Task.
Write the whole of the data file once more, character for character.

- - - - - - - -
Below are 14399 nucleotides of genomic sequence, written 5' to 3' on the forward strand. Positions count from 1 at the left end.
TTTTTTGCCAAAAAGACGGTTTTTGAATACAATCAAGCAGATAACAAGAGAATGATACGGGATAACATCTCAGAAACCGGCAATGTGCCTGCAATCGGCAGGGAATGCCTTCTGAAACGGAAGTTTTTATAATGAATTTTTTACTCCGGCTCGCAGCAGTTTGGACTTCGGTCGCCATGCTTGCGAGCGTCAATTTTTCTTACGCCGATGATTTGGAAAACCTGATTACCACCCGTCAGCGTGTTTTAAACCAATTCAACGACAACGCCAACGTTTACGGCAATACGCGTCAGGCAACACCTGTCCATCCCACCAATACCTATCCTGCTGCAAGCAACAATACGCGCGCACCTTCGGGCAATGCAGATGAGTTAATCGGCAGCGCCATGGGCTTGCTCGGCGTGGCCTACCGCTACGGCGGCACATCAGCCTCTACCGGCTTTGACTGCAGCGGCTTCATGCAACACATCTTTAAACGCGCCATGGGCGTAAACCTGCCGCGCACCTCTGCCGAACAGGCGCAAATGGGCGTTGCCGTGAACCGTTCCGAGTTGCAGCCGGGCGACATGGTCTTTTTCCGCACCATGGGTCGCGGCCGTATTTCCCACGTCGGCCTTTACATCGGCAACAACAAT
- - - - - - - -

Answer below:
Below are 14399 nucleotides of genomic sequence, written 5' to 3' on the forward strand. Positions count from 1 at the left end.
TTTTTTGCCAAAAAGACGGTTTTTGAATACAATCAAGCAGATAACAAGAGAATGATACGGGATAACATCTCAGAAACCGGCAATGTGCCTGCAATCGGCAGGGAATGCCTTCTGAAACGGAAGTTTTTATAATGAATTTTTTACTCCGGCTCGCAGCAGTTTGGACTTCGGTCGCCATGCTTGCGAGCGTCAATTTTTCTTACGCCGATGATTTGGAAAACCTGATTACCACCCGTCAGCGTGTTTTAAACCAATTCAACGACAACGCCAACGTTTACGGCAATACGCGTCAGGCAACACCTGTCCATCCCACCAATACCTATCCTGCTGCAAGCAACAATACGCGCGCACCTTCGGGCAATGCAGATGAGTTAATCGGCAGCGCCATGGGCTTGCTCGGCGTGGCCTACCGCTACGGCGGCACATCAGCCTCTACCGGCTTTGACTGCAGCGGCTTCATGCAACACATCTTTAAACGCGCCATGGGCGTAAACCTGCCGCGCACCTCTGCCGAACAGGCGCAAATGGGCGTTGCCGTGAACCGTTCCGAGTTGCAGCCGGGCGACATGGTCTTTTTCCGCACCATGGGTCGCGGCCGTATTTCCCACGTCGGCCTTTACATCGGCAACAACAAT